Americans for Tax Reform
This small-government advocacy group was founded in 1985 by former business lobbyist Grover Norquist, who once infamously declared his goal was “to cut government in half in 25 years, to get it down to the size where we can drown it in the bathtub.” The organization’s Taxpayer Protection Pledge seeks lawmakers’ promises not to raise taxes on people or businesses — the right’s key strategy for limiting spending on vital public services and eliminating the good jobs of those who provide them.
This think tank, based in Washington, DC, was established in 1977 by Libertarian Party leader Edward Crane with money from billionaire Charles Koch — a founder and funder of several organizations that advocate for cutting public services, reducing corporate taxes and eliminating government regulations intended to protect the public interest. Koch’s brother, David — founder of Americans for Prosperity — serves on Cato’s board of directors. Chris Edwards, Cato’s director of tax policy studies, says states “should ban collective bargaining in the public sector.” Edwards also has written that “public sector compensation — and benefit plans in particular — need to be overhauled” and that collective bargaining “violates civil liberties.”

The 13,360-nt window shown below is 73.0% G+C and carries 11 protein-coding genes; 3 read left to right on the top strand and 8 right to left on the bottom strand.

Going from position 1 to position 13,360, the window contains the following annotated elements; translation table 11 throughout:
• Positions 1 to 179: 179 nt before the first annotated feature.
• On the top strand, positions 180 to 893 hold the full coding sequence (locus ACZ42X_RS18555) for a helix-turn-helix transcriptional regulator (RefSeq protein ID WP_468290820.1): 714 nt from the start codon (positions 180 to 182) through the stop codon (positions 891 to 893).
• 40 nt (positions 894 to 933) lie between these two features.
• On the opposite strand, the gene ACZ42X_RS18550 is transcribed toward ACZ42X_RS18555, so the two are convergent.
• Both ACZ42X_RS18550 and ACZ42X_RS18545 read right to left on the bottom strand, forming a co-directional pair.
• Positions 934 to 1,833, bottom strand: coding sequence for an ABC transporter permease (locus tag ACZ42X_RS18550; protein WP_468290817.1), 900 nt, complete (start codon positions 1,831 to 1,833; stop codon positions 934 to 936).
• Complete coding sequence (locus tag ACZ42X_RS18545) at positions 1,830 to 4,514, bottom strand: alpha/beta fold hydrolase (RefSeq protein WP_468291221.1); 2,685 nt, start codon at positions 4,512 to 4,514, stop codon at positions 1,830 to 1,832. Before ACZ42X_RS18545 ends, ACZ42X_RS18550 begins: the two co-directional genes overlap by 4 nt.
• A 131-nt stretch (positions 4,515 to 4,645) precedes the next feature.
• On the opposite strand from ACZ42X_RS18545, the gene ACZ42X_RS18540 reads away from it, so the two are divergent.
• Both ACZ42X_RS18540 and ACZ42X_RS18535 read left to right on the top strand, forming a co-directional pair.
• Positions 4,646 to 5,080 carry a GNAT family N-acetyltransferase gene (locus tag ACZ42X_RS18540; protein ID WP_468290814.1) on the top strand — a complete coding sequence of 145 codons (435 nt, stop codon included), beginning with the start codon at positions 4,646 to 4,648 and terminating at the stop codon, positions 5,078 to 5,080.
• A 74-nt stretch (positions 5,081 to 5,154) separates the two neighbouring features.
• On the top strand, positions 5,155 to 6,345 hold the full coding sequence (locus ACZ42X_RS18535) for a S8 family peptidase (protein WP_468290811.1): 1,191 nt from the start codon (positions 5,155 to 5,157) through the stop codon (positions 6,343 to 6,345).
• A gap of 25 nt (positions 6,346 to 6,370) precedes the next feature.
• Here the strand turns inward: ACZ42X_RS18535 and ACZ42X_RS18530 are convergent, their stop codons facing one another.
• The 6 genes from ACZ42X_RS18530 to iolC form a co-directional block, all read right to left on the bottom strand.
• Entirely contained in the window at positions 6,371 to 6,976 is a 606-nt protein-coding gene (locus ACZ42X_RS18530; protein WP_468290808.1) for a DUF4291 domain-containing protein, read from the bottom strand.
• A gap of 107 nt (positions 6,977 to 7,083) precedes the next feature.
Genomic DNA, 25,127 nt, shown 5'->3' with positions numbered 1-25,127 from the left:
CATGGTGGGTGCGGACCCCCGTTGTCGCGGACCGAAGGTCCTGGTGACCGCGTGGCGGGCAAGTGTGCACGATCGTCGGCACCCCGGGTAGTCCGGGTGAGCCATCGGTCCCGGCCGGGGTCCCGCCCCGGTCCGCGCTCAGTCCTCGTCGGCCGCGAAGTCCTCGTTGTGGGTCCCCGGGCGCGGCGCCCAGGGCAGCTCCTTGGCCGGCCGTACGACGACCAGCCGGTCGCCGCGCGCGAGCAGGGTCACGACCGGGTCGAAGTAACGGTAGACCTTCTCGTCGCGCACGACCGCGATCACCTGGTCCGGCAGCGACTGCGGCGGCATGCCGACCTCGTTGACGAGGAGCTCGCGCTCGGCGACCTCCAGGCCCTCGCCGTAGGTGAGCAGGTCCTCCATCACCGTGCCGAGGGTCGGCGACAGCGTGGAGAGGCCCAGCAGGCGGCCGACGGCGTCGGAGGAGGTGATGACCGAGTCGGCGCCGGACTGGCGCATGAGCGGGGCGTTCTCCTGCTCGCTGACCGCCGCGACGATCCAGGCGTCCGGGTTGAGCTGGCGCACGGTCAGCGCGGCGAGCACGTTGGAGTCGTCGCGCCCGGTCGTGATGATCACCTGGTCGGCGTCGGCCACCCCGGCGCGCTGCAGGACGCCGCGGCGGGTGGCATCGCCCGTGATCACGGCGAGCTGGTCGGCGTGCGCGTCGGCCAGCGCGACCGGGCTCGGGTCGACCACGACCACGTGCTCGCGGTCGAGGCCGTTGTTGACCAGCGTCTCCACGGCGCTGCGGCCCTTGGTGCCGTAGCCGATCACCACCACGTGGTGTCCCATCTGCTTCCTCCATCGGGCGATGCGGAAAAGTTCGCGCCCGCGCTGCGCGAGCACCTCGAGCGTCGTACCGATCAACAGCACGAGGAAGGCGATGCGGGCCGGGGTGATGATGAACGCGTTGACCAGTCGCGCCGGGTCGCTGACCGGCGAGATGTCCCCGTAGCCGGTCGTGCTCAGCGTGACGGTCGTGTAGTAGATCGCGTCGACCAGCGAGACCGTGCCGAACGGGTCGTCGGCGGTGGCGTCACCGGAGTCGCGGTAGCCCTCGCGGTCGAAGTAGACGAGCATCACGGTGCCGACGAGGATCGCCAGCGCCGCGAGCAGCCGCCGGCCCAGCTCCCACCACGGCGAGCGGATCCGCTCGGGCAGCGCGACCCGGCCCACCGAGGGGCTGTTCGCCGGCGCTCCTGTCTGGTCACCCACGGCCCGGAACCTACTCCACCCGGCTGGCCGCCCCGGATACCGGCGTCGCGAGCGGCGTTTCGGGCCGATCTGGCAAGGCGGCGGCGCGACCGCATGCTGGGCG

Chamber of Commerce
The nation’s largest business lobby organization is Wall Street’s “800-pound gorilla,” serving as the leading foe of collective bargaining rights, the Employee Free Choice Act (which would make it easier for workers to join a union), workplace safety legislation, equal pay and many other issues that working Americans care deeply about. It is also one of the biggest spenders on behalf of candidates who support their corporate-backed agenda. Grover Norquist, head of Americans for Tax Reform, served as the Chamber’s chief speechwriter during the 1980s.
Right-wing patriarch Paul Weyrich founded this think tank in 1973 with funding from Colorado beer magnate Joseph Coors and Richard Mellon Scaife, both longtime financiers of anti-worker groups. Weyrich also founded the American Legislative Exchange Council (see main story). With additional funding from Big Business, the Heritage Foundation produces so-called research papers — often using biased or incorrect data — to promote its causes. A paper issued in February opposed binding arbitration and collective bargaining for public service workers. Its researchers also appear before Congress.
Headed by former House Majority Leader Richard Armey (R-Texas), FreedomWorks is a major player in the tea party movement. Funded by insurance, oil, and other corporate interests, the group opposes the Employee Free Choice Act.